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Baby Boomers Should Get Tested for HCV 
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Attention: Medical & Science Editors/Producers

Media Contact: Gregory Bologna
703/299-9766
gbologna@aasld.org

The American Association for the Study of Liver Diseases (AASLD) applauds the US Preventive Services Task Force (USPSTF) decision of June 24, 2013 giving a "B" rating for testing baby boomers for hepatitis C virus. This seemingly small change -- from a "C" to a "B" -- in the USPSTF rating signals an incredible change in the lives of patients who have HCV and are unaware of it. A "B" rating allows for payment by Medicare and private insurers for testing with no copayment by patients.

More than 75 percent of the estimated 3 million US citizens with HCV are baby boomers. This new USPSTF "B" rating for HCV testing of baby boomers matches its rating for HCV testing among injection drug users and others at high risk. 

Earlier this year, the Centers for Disease Control and Prevention (CDC) recommended an age-based screening strategy that required a one-time test for everyone born between 1945 and 1965. The USPSTF had initially recommended a "C" rating for this birth cohort in a draft proposal, conflicting with the CDC recommendation and creating confusion in the primary care community. The change from a "C" to a "B" rating gives primary care clinicians the absolute clarity of the hepatology community -- early detection of HCV allows for the drastically greater possibility of treatment success for patients.

HCV is usually an asymptomatic disease, and three out of four of those afflicted are unaware of their infection until their liver disease is far advanced. To allow the disease to progress to the point where a patient is showing symptoms greatly increases the danger of the disease, decreases our abilities to treat these patients, and often results in the development of liver cancer, frequently requiring liver transplantation -- at best. Liver cancer is one of the few cancers increasing in frequency and has one of the highest mortality rates. The ability of a patient to be tested and treated for HCV at the earliest possible date allows him or her to avoid the disease’s progression to liver cancer.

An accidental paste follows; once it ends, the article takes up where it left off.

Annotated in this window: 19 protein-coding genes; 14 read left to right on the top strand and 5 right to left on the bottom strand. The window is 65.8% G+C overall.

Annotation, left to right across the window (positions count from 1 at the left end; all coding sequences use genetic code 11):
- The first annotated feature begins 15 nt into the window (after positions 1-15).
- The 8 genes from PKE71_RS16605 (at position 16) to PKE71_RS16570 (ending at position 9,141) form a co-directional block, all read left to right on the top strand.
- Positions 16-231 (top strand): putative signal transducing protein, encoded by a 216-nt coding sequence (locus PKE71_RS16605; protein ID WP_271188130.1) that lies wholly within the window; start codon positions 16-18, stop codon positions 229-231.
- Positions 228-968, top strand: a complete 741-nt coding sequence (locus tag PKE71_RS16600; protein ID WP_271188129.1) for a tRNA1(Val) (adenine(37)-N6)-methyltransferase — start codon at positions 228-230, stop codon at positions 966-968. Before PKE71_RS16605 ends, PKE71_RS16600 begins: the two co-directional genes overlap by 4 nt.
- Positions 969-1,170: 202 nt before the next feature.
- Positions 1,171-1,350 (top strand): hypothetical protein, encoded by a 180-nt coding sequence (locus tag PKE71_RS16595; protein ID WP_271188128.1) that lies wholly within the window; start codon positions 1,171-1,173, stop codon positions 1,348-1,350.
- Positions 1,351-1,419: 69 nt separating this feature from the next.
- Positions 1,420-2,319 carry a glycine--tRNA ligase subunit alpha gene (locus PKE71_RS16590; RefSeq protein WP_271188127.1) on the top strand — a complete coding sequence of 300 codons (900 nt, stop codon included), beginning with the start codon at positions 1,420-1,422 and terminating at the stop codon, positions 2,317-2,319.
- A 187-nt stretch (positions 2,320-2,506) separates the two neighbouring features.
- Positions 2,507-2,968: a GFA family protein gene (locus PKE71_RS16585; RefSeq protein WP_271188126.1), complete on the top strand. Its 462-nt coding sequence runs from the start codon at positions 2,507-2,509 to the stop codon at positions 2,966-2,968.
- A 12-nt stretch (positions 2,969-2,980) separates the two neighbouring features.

Liver transplantation is an expensive procedure and testing for HCV with subsequent treatment is expected to decrease the number of patients who would otherwise require transplantation and provides a significant financial savings to the nation’s healthcare system. It is worthy of note that these recommendations come at a time when the treatments for hepatitis C are becoming both more effective and easier to tolerate.  The other savings is even greater -- decreasing the number of patients requiring and waiting for a liver transplantation equals saving lives. The number of livers available does not match the number of patients who currently require a transplantation, which means that patients die while on the waiting list. In 2012, there were 6,256 liver transplantations performed. As of June 7, 2013, there are 16,484 patients waiting for a suitable organ.

The CDC recommended one-time age-based screening allowing for early detection of HCV reduces the chance of progression to liver cancer, and decreases the number of patients requiring a liver transplantation. The new "B" rating by the USPSTF means that a large number of patients can be tested and successfully treated with new direct-acting antiviral drugs that have allowed the medical community to cure HCV. Ten years ago, we were not able to cure patients of HCV, but research in liver disease has led to these new drugs. Treatment is still difficult and expensive, but it is constantly improving, and we anticipate the FDA to approve numerous new drugs over the next three to five years. New drugs currently in the pipeline will allow us to increase the cure rate and decrease treatment side effects.

AASLD is a subspecialty society representing clinicians and researchers in liver disease. The work of our members has laid the foundation for the development of drugs used to treat patients with HCV. Our members are on the frontline of treating and curing these patients. This decision by the USPSTF helps us help patients.

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AASLD is the leading organization of scientists and healthcare professionals committed to preventing and curing liver disease. AASLD was founded in 1950 by a small group of leading liver specialists and has grown to an international society responsible for all aspects of hepatology.